“Attack Raises Questions on Roots of Muslim Objection to Image-Making”
The New York Times, January 15, 2015, p.A12
“Many Muslims upset by the caricatures of the Prophet Muhammad published in Charlie Hebdo, the French satirical newspaper, argue that the issue is not free speech but the insult to a religious figure revered by roughly a quarter of the world’s population. Less clear are the precise origins of the Muslim objection to visual depictions, insulting or otherwise, of the prophet and holy persons of any faith. That objection, which Islamist militants have cited as a reason for their deadly attack on Charlie Hebdo’s offices in Paris last week, has some roots in the Quran, which discourages image-making as a form of idol worship that demeans God. But Islamic scholars and legal experts say that the Quran does not explicitly prohibit image-making, and that while the act is considered a sin in some branches of Islam, in others it is not — and certainly not one deserving of death. Moreover, these experts point to a rich history of Islamic art forms that include celebratory depictions of Muhammad. The objection to images of the prophet, positive or negative, as well as all depictions of any being with a soul, animal or human, has evolved over time and has been interpreted in diverse ways.”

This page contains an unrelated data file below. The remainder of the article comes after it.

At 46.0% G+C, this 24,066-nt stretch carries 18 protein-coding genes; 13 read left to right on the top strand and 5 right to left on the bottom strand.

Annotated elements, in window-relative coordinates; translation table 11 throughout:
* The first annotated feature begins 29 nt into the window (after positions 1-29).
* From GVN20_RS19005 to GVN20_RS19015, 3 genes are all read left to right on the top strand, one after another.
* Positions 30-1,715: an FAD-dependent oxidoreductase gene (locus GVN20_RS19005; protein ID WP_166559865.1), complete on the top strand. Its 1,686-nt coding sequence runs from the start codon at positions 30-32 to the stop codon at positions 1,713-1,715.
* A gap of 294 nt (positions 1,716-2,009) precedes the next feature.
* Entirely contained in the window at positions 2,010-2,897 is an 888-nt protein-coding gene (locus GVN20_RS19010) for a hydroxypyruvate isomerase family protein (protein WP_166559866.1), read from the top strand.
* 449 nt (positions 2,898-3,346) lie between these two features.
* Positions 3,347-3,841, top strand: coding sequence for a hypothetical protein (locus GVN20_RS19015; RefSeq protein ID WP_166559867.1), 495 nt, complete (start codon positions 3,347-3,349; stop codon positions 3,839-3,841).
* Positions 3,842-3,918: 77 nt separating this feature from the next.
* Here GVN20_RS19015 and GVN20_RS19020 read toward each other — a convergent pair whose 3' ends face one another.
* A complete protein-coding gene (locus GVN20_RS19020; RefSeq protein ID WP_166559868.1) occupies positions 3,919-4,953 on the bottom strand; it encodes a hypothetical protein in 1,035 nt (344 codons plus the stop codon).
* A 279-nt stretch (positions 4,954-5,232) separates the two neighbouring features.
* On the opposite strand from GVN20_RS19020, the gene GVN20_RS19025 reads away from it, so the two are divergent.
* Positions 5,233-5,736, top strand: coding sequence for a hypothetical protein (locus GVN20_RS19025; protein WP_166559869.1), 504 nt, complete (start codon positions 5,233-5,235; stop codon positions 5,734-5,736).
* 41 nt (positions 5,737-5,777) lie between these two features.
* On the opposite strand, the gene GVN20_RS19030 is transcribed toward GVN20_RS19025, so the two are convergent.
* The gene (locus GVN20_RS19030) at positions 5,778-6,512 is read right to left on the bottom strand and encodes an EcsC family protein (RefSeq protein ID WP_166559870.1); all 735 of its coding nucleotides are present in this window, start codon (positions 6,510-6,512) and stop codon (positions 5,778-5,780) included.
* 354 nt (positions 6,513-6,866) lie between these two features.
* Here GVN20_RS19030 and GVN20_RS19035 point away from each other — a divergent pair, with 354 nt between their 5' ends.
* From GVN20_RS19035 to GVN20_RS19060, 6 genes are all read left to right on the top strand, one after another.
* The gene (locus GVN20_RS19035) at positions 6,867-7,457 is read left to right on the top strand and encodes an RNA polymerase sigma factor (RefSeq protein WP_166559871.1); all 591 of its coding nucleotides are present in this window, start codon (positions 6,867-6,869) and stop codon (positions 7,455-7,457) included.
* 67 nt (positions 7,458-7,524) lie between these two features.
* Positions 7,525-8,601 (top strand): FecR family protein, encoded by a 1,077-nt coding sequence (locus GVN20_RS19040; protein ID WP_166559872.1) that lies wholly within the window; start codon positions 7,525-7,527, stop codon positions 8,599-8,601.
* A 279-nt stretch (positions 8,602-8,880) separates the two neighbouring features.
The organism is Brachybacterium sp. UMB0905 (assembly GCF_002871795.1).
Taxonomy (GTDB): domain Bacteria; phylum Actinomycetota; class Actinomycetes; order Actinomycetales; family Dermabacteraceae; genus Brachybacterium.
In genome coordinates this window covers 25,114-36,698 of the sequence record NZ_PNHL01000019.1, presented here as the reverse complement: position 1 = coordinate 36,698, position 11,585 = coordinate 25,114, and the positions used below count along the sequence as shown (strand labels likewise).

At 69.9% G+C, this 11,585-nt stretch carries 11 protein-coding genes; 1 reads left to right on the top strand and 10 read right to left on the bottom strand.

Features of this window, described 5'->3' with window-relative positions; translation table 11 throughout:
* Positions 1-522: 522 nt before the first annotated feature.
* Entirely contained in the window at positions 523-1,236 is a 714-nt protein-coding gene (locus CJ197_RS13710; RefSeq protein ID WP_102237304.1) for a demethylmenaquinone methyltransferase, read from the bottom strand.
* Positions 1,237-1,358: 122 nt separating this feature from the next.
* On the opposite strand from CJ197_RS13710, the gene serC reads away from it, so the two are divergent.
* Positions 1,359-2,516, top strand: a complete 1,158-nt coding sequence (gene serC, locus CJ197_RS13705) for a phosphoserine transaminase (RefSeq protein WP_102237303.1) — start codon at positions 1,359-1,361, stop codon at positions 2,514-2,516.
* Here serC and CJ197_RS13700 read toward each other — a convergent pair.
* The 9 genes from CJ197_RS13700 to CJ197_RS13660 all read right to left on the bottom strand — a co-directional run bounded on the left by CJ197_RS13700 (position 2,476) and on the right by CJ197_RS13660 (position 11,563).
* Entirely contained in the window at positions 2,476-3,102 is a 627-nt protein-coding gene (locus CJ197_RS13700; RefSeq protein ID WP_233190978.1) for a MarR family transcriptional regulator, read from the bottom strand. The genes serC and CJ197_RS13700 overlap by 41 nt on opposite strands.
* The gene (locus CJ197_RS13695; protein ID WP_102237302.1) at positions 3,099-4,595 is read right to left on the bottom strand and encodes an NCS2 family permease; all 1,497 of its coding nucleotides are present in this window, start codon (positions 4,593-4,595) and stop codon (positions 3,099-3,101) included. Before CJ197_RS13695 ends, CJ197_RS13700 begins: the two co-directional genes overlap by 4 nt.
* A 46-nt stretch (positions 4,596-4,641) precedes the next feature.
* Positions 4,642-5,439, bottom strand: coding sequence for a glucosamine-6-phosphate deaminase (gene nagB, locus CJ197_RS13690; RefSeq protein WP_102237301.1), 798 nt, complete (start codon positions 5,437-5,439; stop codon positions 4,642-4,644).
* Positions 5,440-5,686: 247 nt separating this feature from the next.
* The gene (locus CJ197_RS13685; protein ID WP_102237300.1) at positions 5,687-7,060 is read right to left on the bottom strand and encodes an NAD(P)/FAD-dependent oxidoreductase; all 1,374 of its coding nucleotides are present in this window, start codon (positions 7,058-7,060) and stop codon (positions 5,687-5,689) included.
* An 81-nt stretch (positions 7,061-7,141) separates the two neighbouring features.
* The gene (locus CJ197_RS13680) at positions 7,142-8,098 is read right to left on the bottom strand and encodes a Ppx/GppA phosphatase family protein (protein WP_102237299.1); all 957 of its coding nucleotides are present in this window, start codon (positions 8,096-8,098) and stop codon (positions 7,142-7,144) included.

Quickie Analysis: Interesting article on the theological and cultural bases for some Muslims’ objections to the depiction of not just Muhammad but any divinely associated figures, including God, Jesus, Moses, and angels (which, by contrast, were the only acceptable subjects for much of European art through the Renaissance).